Especially after the comments I've read about the appalling Latin of the Papal renunciation of position: many thought it was Latinized Italian.

    ãˈnʊnkɪo ˈvoːbɪs ˈɡaʊ̯dɪʊ̃ ˈmaŋnʊm |
    haˈbeːmʊs ˈpaːpã ‖
    ɛmɪ̃nɛ̃ˈtɪsɪ̃mʊ̃ ak rɛwɛrɛ̃ˈdɪsɪ̃mʊ̃ ˈdɔ̃mɪnʊ̃
    ˈdɔ̃mɪnʊ̃ ˈsãŋtɛ rɔ̃ˈmãːnɛ ɛkˈleːzɪɛ kardɪ̃ˈnaːlɛm ...
    kʷɪ ˈsiːbɪ ˈnõːmɛ̃n ɪ̃ˈpoːzʊɪ...

    Or something to that effect.

  7. J.M.R.

    What else would you expect from a Frenchman?

    It does at first seem odd that pronunciation should vary among those that work in the Vatican. I suppose that it's because those who converse in Latin do so with the same small group of people. Each speaker is familiar to each hearer, so a difference in accent is no real barrier to communication.

    1. From a Frenchman? I would expect ‹c› before front vowels to be s. But Jean-Louis Cardinal Tauran is all to familiar with Italian pronunciation and chose the affricate.

      I now see that I've really made a mess of that Latin transcription.

    2. From a Frenchman? I would expect ‹c› before front vowels to be s.

      That's something they've been taught not to do. But all the other Gallicisms have probably been there since childhood.

    3. This comment has been removed by the author.

    4. I did notice that he didn't seem to stress the middle syllable of habemus. It was more like ˌhabemus ˈPapam.

  8. It didn't occur to me before. How do we know that the interpreter was employed by the BBC? Could it have been a feed from the Vatican?

  9. One of the BBC presenters stated, after some woefully dreary camera work, that the feed was supplied by the Vatican. That suggests, but does not confirm, that the poor sod of an interpreter who got lumbered with the Lord's Prayer, was also supplied by the Vatican.

    1. Michael

      That explains a lot.

      However, it's slowly dawned on me that all of us, myself included, have misdiagnosed the problem.

      The first time I viewed and listened to the item, I understood the Pope to be quoting the prayers. It was, I think, on my third viewing that I twigged that the Pope and everyone else on the screen were performing the prayers.

      This places the interpreter in a very different position. Ideally, he should have joined in. That was impossible because he didn't know a conventional English version of either prayer — or, indeed, any version at all. He should have done one of three things:
      • say something like The Holy Father is leading us in prayer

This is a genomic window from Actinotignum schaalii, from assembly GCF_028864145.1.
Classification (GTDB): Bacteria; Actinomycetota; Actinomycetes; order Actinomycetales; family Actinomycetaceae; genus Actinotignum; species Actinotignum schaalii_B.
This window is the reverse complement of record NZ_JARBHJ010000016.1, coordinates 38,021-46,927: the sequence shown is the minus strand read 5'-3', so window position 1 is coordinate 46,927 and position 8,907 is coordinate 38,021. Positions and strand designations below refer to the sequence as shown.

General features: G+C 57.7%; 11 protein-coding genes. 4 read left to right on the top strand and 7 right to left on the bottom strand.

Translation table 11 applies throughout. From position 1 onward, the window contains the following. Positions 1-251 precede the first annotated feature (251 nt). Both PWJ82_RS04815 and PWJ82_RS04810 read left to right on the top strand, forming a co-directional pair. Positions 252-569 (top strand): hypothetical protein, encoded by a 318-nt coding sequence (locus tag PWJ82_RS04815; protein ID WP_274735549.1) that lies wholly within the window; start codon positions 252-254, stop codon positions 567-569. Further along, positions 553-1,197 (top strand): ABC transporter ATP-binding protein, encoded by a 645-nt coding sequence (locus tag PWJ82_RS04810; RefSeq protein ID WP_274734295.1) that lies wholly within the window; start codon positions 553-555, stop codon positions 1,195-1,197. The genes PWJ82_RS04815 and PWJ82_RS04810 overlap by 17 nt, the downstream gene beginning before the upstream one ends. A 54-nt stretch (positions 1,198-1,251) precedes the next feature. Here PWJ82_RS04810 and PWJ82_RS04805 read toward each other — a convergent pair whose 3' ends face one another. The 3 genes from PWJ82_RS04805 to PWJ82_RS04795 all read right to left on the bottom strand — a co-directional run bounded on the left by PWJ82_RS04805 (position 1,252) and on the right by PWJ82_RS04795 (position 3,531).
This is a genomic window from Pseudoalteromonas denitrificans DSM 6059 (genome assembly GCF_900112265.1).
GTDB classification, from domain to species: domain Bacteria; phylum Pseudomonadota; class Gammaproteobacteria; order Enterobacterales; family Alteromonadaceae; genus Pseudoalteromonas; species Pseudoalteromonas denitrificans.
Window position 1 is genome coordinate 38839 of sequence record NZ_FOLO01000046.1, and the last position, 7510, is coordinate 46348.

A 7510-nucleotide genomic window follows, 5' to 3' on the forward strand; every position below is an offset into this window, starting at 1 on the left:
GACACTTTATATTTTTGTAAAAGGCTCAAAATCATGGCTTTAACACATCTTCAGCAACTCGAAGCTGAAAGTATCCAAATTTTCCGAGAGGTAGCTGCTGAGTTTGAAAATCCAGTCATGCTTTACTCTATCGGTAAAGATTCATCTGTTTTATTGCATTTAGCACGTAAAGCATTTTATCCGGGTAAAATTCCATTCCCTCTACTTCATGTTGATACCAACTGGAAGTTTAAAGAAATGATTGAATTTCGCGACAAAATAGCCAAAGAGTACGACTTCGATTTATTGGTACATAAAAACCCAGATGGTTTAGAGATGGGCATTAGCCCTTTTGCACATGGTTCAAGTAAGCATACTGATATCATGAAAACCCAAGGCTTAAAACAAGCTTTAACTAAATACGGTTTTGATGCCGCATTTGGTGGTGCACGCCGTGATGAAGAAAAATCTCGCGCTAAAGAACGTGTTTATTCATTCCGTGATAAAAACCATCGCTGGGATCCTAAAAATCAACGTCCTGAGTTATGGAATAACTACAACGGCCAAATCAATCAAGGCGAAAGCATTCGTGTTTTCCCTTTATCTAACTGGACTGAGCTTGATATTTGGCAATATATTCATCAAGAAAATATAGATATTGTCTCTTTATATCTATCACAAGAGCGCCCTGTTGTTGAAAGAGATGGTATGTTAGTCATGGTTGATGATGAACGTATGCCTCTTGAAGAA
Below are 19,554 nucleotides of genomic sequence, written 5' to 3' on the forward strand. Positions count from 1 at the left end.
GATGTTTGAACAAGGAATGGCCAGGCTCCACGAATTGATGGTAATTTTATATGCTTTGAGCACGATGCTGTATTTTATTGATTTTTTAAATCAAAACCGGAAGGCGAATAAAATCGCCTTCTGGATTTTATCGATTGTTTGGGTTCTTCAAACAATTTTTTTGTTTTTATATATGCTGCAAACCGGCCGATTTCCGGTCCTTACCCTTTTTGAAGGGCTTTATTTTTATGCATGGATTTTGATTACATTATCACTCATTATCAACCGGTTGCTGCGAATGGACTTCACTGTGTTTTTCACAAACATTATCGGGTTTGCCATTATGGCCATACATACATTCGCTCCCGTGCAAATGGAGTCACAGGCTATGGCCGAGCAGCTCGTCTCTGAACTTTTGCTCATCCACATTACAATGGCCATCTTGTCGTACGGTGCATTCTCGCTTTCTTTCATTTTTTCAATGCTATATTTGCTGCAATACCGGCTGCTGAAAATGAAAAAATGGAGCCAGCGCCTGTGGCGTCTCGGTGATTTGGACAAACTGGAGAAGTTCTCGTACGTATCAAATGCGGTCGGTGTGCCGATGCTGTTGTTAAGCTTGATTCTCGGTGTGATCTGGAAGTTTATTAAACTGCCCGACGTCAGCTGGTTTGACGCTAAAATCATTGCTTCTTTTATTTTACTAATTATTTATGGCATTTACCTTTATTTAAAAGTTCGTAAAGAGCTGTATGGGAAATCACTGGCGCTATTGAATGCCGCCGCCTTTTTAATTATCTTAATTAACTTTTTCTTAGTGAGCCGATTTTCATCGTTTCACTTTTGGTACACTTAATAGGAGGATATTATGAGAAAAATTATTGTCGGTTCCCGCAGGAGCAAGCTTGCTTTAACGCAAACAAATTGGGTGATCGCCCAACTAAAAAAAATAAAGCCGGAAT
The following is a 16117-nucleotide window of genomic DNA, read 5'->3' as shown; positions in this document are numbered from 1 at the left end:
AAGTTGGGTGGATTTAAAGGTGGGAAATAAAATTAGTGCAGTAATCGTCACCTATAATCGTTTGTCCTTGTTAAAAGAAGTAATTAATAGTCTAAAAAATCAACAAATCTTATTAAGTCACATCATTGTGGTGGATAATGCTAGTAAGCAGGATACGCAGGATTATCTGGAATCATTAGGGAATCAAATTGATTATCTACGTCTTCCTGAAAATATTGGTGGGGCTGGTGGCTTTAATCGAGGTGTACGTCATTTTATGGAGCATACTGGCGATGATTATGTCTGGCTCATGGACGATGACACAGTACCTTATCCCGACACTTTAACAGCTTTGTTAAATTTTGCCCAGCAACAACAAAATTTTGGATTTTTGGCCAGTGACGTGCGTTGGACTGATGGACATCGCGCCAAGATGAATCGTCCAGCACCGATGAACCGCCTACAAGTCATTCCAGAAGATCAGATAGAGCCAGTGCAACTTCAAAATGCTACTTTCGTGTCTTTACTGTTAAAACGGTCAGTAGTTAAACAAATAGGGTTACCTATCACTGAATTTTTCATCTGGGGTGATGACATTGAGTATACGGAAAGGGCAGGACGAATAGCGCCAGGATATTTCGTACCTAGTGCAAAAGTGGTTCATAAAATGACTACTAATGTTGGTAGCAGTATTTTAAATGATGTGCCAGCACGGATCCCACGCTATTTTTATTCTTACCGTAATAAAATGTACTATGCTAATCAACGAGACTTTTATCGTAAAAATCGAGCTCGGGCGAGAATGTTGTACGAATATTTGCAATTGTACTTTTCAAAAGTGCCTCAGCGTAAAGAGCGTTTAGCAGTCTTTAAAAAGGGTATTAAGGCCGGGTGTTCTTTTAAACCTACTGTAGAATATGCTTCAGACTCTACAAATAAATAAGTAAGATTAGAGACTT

• say nothing at all
      • join in the Latin prayers

      Catholic viewers no doubt recognised, as I failed to recognise, that the prayers were being performed. That explains extreme reactions such as that in the Mail. But they seem not to have recognised that it was the interpreter's job to make us understand what was happening. Getting the translation right was secondary.

    2. Well, the interpreter had correctly translated the “Let's pray ...” part before the prayers themselves.

      Armando di Matteo

    3. army1987

      Unfortunately, Let's pray for him is different from the formula Let us pray. A small difference, but I for one was thrown completely.

  10. Drat it, my profile doesn't show my full name. Michael at 05:37 is me.

    Michael Nash

  11. I suspect the interpreter had heard the English version of the prayers once or twice before (though he couldn't remember them by heart), as what he said wasn't an exact translation of the Italian versions either.

    1. Forgot to sign with my full name...

      Armando di Matteo

  12. It would seem that the same interpreter has been used for the Pope's address this morning. Noticeably he referred to "Francesco Saverio", the Italian version of who in English is called Francis Xavier (ˈfrɑːnsɪs ˈzeɪviə).

  13. People on here might like to read this article of mine:

  14. Had I been the translator, I would have gone :

    - "The new Pope is now saying the Lord's Prayer." And kept silent until the end of the prayer.

    I am not a Catholic, but I can recognise a prayer when I hear one.
    But that might be against the training received by translators.
    Does anybody know?